A U.S.-BASED workers' rights group used the light shone in recent weeks on Chinese products to illuminate a report condemning Chinese plants that do business with international firms like Disney, Bandai, and Hasbro for the low wages, nonexistent benefits, dangerous work environment, and humiliating living conditions provided for workers.
But the timing of the China Labor Watch report also highlights the fact that Americans, regrettably, are generally unaware of how products get from the factory to their homes, except when those products threaten to poison their pets, their children, or themselves.
The group issued its report now, in part, because the furor over tainted toothpaste, dog food, and toys from China meant Americans would be paying attention, at least for the moment. Other groups jumped on the bandwagon as well, beating their drums about the growing pollution of China's air and water, the communist government's treatment of dissidents, the plight of Tibet, and a host of other failings.
But China is by no means the only place in the world where wretched conditions exist, as Americans need to be aware.
Human Rights Watch estimates that more than 218 million 5 to 18-year-olds work in developing countries. Some do work that is beneficial to themselves and their families, but many aren't so lucky. Thousands work at looms producing the Asian carpets that are the pride of many homes, but their labor, often a form of permanent indentured servitude just a step removed from outright slavery, can result in eye damage, lung disease, stunted growth, and arthritis.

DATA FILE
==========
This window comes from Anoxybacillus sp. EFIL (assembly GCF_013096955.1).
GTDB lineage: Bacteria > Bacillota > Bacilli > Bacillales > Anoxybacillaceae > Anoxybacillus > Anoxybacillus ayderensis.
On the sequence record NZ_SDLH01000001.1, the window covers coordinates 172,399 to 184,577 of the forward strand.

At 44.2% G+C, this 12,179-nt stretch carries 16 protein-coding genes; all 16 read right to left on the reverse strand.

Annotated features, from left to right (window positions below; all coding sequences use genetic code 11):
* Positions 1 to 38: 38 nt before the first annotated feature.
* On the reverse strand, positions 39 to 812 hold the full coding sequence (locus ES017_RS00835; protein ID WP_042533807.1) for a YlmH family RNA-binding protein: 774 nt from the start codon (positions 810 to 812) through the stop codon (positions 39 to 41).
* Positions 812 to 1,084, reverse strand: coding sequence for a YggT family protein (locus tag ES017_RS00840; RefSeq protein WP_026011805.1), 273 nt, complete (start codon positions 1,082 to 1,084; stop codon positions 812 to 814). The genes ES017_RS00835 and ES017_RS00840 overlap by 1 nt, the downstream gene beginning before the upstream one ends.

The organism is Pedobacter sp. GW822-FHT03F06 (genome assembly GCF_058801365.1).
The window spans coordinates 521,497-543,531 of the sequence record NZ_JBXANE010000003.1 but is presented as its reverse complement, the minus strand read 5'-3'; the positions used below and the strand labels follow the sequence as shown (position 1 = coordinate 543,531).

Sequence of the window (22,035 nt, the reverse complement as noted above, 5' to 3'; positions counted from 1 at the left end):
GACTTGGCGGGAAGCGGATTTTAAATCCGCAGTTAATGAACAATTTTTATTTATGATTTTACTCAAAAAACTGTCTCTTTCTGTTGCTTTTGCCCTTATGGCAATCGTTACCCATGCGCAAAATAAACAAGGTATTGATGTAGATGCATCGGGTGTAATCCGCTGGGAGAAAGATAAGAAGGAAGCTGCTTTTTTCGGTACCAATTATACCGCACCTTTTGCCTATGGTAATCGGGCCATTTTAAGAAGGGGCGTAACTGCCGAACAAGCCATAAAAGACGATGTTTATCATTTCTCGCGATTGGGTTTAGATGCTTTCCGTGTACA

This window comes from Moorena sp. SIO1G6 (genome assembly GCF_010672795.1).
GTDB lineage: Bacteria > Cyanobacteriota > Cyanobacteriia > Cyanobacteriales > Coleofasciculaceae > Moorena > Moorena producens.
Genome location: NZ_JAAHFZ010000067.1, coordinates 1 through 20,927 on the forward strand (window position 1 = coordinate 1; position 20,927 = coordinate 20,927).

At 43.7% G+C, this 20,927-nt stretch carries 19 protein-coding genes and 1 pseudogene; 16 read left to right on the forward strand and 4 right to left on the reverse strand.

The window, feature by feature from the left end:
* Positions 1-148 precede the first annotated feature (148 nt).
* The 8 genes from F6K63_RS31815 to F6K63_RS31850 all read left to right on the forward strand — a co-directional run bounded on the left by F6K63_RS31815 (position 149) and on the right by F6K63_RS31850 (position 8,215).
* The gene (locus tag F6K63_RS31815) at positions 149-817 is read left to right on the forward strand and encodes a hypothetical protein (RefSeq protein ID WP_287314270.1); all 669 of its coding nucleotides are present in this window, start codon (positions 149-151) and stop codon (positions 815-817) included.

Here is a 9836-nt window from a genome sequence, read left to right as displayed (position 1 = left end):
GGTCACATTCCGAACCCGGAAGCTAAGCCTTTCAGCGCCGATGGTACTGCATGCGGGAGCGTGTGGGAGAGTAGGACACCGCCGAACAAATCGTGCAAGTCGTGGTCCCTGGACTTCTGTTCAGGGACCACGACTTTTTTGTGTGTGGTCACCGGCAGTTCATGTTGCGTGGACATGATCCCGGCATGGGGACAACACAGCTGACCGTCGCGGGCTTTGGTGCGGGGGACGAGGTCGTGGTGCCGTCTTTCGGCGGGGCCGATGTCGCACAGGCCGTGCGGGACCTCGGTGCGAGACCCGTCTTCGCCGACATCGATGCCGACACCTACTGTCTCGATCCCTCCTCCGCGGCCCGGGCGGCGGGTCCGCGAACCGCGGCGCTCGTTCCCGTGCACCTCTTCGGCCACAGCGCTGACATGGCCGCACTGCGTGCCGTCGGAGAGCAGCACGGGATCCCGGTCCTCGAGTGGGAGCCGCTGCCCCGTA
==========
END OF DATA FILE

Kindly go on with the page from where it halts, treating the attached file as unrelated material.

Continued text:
Foreign children who have little time for play stitch soccer balls that end up on American playing fields. Hundreds of thousands have their childhoods stolen by being forced into prostitution or compelled to take part in armed conflicts. An estimated 150 million children labor in fields throughout the world - including in the United States - often being exposed to dangerous pesticides, carrying heavy loads, and using dangerous tools.
Millions of women (and girls) work as domestic servants in scores of countries (again including the United States), often suffering abuse and indignities at the hands of their employers for little more than slave wages.
Millions more work in sweatshops - some here, but the vast majority in Latin America and Asia - sewing the shirts, socks, and underwear that will end up in American closets.
The global economy can be a powerful tool for improving the lives and prospects for millions of people in developing nations. In the long run, that can have a beneficial effect on the U.S. economy as the rising international standard of living creates new markets for American products. But opportunity never knocks without bringing with it responsibility.
In this case, the responsibility is shared - every day, not just when tainted products are discovered - between the federal government, U.S. companies doing business with foreign manufacturers, and even short-sighted American consumers to make sure that the goods arriving at our ports are not the products of sweatshops, slave labor, or other inhumane environments.
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